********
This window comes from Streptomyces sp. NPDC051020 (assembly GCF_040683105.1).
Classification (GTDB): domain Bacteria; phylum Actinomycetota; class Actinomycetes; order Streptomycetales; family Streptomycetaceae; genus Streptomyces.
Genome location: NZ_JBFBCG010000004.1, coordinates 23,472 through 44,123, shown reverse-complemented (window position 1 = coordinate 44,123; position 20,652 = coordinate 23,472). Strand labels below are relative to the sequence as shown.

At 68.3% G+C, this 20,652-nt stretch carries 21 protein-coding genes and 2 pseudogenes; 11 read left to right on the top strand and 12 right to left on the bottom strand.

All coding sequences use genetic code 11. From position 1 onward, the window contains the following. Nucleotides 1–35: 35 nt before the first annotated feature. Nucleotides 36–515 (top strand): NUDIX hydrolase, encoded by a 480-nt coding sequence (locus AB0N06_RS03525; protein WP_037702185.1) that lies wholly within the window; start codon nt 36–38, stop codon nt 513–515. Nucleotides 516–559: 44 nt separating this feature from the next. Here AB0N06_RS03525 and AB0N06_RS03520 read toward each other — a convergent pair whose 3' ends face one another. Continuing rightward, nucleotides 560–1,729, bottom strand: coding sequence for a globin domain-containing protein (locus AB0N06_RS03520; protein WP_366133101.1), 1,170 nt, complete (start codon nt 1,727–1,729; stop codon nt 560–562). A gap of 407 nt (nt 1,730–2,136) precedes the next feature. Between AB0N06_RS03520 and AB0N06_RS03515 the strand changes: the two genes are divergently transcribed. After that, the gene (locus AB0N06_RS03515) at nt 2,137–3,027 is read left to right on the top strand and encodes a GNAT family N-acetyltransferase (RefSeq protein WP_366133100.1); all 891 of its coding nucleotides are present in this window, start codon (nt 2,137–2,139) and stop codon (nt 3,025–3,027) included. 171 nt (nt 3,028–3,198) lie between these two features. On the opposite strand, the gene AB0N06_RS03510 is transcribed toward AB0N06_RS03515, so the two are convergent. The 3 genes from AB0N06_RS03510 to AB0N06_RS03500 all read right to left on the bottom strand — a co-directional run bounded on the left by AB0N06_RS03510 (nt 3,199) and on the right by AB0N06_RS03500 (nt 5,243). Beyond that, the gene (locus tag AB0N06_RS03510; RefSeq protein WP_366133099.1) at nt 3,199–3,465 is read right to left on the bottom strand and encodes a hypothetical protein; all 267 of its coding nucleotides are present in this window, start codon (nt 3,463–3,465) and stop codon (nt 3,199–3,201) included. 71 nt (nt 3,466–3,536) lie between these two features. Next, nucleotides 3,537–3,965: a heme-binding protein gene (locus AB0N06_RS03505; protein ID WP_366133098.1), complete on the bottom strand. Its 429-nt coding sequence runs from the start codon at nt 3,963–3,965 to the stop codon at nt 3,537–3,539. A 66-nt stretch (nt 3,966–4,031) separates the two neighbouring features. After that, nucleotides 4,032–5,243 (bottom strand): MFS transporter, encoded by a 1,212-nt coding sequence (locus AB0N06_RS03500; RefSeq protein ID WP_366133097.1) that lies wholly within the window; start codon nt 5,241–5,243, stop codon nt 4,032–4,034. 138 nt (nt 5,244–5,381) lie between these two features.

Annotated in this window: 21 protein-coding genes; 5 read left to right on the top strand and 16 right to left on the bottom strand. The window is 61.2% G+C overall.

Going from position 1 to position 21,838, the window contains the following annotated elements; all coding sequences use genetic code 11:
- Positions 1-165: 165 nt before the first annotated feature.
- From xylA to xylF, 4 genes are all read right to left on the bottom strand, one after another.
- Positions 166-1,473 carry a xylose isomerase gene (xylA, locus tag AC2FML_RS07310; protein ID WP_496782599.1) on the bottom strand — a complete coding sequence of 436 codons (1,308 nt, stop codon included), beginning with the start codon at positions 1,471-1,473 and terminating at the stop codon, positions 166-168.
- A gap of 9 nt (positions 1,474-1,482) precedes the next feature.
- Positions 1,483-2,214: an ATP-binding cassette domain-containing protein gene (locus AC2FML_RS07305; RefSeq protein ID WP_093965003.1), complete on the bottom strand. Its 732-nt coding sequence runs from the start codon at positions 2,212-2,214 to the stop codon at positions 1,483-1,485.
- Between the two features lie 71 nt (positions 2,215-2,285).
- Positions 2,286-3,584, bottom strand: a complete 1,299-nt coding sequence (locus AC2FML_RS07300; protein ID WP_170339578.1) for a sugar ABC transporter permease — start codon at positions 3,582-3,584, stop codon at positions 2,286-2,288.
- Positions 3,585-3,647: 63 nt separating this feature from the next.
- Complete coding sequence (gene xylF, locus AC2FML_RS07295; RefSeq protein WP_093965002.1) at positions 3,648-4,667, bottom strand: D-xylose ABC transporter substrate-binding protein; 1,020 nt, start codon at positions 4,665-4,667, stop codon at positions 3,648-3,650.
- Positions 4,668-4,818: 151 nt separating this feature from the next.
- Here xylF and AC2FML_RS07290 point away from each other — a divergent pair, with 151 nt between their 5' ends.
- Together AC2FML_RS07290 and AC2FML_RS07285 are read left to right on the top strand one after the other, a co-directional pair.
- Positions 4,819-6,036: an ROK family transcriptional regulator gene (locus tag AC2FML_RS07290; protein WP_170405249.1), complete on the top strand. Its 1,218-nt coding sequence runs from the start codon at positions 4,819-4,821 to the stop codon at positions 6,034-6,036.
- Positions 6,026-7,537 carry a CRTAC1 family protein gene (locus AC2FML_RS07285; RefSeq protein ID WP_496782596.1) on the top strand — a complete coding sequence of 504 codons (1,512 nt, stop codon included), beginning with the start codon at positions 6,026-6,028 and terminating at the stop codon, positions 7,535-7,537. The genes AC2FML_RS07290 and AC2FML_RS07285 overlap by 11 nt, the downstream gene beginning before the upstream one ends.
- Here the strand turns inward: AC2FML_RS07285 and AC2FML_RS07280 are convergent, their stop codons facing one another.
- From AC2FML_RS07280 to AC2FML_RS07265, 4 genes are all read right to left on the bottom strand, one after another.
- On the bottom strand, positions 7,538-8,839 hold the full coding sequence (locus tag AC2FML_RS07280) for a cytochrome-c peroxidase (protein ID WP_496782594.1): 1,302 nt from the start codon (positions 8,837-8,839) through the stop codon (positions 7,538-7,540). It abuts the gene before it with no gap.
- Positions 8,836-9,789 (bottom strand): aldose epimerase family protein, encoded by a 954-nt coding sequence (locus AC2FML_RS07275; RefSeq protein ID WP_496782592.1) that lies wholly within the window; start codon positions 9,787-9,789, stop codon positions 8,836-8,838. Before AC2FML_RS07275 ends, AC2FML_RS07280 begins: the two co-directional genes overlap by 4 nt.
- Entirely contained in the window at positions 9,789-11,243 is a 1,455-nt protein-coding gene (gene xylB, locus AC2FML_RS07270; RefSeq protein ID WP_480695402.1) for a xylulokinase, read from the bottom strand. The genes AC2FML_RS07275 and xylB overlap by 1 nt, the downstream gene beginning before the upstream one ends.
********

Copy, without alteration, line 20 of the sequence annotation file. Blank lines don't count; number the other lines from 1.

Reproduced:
- Positions 4,819-6,036: an ROK family transcriptional regulator gene (locus tag AC2FML_RS07290; protein WP_170405249.1), complete on the top strand. Its 1,218-nt coding sequence runs from the start codon at positions 4,819-4,821 to the stop codon at positions 6,034-6,036.